Pentax Optio W30

When my Pentax Optio W10 died last November, I bought the newer model Optio W30, expecting it to be at least as good as the W10 if not better. I was wrong. it is not a better camera for several reasons.

The Optio W10 was easy to operate, even with cold and wet hands, and it took good photos for an economic point-and-shoot compact camera.

The Optio W30, in comparison, is much harder to operate. The buttons aren’t very responsive and often it takes a bit of fiddling with both hands to change a setting, something that was achieved much faster with one hand on the W10.

The camera sometimes doesn’t recognise the memory card. The card might be working for a while, and they the camera suddenly complain about “Internal camera memory full” and it has lost the card and stored a handful of photos in the camera’s internal memory. The only cure is to switch it off and on again.

It’s a point-and-shoot camera, so it should be able to turn on quickly and take photos almost instantaneously, but the W30 is extremely slow, much slower than the W10. The delay from the shutter button is fully pressed until it takes a photo can easily be 1-3 seconds, after which the chance for a special or particular shot has often passed.

The culprit seems to be the auto-focus function. The camera takes a long time acquiring focus, and in the view-finder you can see it try several times, using both time and battery.

The colours in the photos are much too bland when using the preset modes, and the photos often appear both undersaturated and slightly overexposed. The only solution I have found to this problem is to always use the P mode, which allows me to increase the saturation and manually adjust the exposure value.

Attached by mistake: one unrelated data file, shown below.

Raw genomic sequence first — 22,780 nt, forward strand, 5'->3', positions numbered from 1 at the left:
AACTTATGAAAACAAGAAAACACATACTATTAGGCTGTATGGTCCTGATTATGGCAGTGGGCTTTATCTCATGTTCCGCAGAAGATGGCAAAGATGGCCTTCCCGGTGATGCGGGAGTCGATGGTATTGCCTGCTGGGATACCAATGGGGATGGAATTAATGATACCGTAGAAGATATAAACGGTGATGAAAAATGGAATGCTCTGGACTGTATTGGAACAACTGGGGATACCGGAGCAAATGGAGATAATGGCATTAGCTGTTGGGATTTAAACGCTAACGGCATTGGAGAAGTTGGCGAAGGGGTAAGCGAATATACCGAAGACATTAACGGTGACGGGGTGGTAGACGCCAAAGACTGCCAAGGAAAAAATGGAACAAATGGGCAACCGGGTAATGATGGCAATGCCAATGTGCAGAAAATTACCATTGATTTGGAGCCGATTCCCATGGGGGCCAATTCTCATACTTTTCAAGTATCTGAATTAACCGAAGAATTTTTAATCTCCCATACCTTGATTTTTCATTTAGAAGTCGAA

On top of all this, the camera is excessively flash-happy. It will practically try to flash whenever there is anything less then bright sunlight. I have even seen it flash when outside, on an overcast day, when using the landscape preset mode. I fail to grasp how the camera firmware can even consider using the flash when in landscape mode. How can it make sense using the flash when I have explicitly stated than the motive is outside the flash’ range?

When disabling the flash the photos come out grainy and unsharp. They’re often grainy and unsharp when the flash fires too, because the motive is too often outside the flash’ range.

The Pentax Optio W30 only works fully satisfactory in perfect light conditions, and that is not satisfactory, especially not when an earlier model performed so much better.

I’m not an expert on the innards of digital cameras, but to me it seems like Pentax has used a CCD chip that is not sensitive enough for the camera, probably to keep costs down, but by degrading the central element of the camera, whey have ruined it.

Do I need to add that I’m not as happy with the Pentax Optio W30 as I was with the older W10 model. If only I could have my old camera back.



3 thoughts on “Pentax Optio W30”

  • I totally agree. I bought a Pentax Optio W 30 six months ago, and it’s a sorry excuse for a camera. I do willingly admit that my photograpy skills are poor, but I used to fool around with a Fujifilm Finepix F810 and it was much more forgiving, producing higher quality pictures. It is time to switch back, though the Finepix is equipped with a waterproof camera case, so it’s a little bulky.

  • You may have a bad camera. I use the 30 and get excellent quality. I generally set the EV compesation for -.3 to avoid over exposure and washing out highlights. As for bland pics, I use photoShop to tweak them. I do agree that the shutter lag and slow booting is annoying and that (especially with gloves) it is hard to turn on and off. As for the flash, I keep it disabled most of the time. BTW, the pics you post look fine!

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